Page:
Throughout much of 2023, experts from all industries have been debating the possibility of recession, driven by rising inflation, volatile consumer confidence and a myriad of other factors. Regardless of the conversation, many businesses have heeded even the slightest warning of economic downturn and turned their focus from growth towards efficiency.
To reach goals around efficiency, businesses are leveraging technology to automate backend operations and processes in an effort to cut down on costs, time, and resources spent on low value business requirements, like tax compliance.
According to research by Avalara, small and midsize businesses spend a combined 163 hours and more than $17,000 per month on manual sales tax management. That’s 163 hours that tax professionals could spend on numerous other and more important tasks to support their business’s bottom line. Every hour spent on tax management is an hour lost on other parts of your business – creating a drain that has a waterfall effect.
It’s also important to note that the cost of manual tax compliance goes beyond time and money. Like many human-centric tasks, manual tax management is an error-prone process. Using outdated methods, like spreadsheets, makes it increasingly difficult for tax professionals to keep up with constantly changing tax rates and rules. The uncertainty surrounding manually managed tax rates and rules that are used to make tax determinations for a business creates unnecessary risk.
Tax can also serve as a barrier to business growth and expansion. Entering new markets and adding sales channels, employees, products, and/or services can trigger new tax obligations to register and file in more locations.
In difficult times, businesses are exploring new solutions to deliver efficiency in complex areas such as tax compliance. Like most investments in technology, tax automation helps generate greater productivity and agility, while also maximising the lifespan of technological infrastructures and enabling greater employee productivity.
When businesses are looking for areas to cut costs and resources, and drive overall efficiency, tax compliance can quickly become the poster child for automation because of the low value that managing it provides to a business. When you add in the risk of getting tax wrong and the impact it can have on a business, the decision to automate makes even greater sense.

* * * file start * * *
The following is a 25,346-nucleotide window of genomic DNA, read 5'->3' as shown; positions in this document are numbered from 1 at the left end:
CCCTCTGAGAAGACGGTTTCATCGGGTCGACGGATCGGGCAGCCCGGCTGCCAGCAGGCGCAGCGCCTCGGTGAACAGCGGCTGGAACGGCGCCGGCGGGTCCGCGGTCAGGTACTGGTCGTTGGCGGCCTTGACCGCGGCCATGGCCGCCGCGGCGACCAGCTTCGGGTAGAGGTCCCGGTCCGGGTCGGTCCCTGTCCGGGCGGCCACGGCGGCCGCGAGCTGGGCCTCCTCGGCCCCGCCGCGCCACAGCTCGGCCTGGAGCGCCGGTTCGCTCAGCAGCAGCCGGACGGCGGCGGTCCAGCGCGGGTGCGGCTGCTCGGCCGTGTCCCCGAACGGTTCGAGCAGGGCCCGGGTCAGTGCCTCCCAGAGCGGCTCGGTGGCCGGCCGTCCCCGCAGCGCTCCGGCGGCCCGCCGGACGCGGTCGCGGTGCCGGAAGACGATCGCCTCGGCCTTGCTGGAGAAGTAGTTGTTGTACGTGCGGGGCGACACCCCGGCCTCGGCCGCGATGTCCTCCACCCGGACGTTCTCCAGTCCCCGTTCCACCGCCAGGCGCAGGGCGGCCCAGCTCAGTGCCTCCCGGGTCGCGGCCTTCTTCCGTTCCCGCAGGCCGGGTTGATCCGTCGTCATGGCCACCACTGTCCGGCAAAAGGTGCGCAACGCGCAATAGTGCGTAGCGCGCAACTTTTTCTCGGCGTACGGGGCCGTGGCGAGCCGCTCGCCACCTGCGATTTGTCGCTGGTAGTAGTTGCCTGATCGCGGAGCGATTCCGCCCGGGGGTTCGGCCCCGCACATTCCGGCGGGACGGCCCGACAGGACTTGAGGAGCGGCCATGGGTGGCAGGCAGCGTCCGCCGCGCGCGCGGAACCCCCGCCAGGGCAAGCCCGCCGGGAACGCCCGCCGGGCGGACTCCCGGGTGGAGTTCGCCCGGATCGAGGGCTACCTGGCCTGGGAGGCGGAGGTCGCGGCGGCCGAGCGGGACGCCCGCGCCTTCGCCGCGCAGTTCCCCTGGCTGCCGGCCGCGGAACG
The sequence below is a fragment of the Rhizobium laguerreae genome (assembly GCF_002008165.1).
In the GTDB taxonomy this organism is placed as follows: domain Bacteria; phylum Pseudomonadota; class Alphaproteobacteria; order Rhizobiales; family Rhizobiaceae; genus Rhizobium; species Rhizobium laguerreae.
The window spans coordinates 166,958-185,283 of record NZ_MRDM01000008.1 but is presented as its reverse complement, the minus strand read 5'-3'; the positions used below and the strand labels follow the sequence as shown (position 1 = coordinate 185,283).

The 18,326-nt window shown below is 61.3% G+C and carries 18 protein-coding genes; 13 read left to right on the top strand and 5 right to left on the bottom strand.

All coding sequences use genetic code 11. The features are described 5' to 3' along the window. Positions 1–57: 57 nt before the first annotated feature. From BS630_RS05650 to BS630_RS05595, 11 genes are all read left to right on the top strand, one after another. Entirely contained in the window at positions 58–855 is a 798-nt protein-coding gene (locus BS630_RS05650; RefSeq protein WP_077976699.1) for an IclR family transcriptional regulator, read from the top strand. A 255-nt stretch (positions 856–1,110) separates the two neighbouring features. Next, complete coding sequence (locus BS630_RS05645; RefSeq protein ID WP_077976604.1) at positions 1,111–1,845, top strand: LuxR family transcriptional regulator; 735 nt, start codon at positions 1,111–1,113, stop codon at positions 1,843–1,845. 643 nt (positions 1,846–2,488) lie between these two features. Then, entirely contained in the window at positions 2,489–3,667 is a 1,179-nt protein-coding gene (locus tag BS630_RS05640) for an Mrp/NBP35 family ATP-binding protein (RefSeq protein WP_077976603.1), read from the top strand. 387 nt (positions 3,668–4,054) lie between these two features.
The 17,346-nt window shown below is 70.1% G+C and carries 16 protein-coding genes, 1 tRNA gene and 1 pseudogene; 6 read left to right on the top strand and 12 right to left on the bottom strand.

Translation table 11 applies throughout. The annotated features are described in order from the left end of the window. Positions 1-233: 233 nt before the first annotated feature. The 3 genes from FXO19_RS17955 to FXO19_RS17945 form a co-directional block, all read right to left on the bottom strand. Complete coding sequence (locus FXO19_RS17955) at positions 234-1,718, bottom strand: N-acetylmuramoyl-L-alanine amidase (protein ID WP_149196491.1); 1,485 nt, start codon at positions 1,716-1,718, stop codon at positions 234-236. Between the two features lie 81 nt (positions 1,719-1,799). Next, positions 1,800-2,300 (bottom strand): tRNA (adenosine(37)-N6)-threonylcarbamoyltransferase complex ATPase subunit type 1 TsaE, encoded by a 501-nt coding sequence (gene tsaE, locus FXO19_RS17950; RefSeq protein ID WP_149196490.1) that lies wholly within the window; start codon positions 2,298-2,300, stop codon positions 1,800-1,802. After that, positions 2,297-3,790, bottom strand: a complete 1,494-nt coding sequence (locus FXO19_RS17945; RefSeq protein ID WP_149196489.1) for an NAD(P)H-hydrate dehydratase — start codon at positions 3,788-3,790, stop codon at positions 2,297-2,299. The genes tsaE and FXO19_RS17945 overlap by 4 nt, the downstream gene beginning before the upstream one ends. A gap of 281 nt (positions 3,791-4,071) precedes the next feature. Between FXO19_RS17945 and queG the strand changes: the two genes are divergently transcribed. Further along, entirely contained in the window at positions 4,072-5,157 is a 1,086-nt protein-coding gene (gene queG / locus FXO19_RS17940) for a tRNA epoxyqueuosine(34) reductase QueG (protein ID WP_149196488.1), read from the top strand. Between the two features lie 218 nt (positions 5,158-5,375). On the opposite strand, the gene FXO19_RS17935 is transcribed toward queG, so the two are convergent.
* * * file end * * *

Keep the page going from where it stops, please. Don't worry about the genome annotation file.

Automation not only allows businesses to reduce the time and money currently spent on manually managing processes that can be handled more quickly and accurately with technology, but it also reduces barriers to growth and enhances the value of existing technology and systems.
Automation decreases the tax complexity that often comes with business growth. The effort required to remain compliant in a few states is vastly different when you do business in most of the USA. Selling into more countries adds a whole new level of complexity. With automation, it’s easier to scale.
Hickory Farms, a leading retailer of food gifts and specialty foods, found this to be exactly the case. According to chief operating officer Matt James, the company “needed a technology infrastructure that would enable our growth, rather than being a barrier.” Given the complex nature of sales tax, the company needed an automated solution that worked seamlessly with Dynamics 365 in order to successfully scale.
Dynamics 365 users already understand the power of automating critical parts of their business. By connecting tax software into the systems that power other parts of the business, ROI can be seen more holistically. For example, Avalara’s integration with Dynamics 365 allows clients to manage tax compliance from within a single dashboard, increasing the amount of data at their fingertips.
At Avalara, our focus is on making tax less taxing for businesses. We understand the need businesses have for finding efficiencies in their processes and enabling their teams to be more productive. Our cloud-based solutions are designed to automate every step of the tax compliance journey, which saves time, money and resources involved in managing this cumbersome process.
Meg Higgins is senior vice president of global partners at Avalara
This article was originally published in the Autumn 2023 issue of Technology Record. To get future issues delivered directly to your inbox, sign up for a free subscription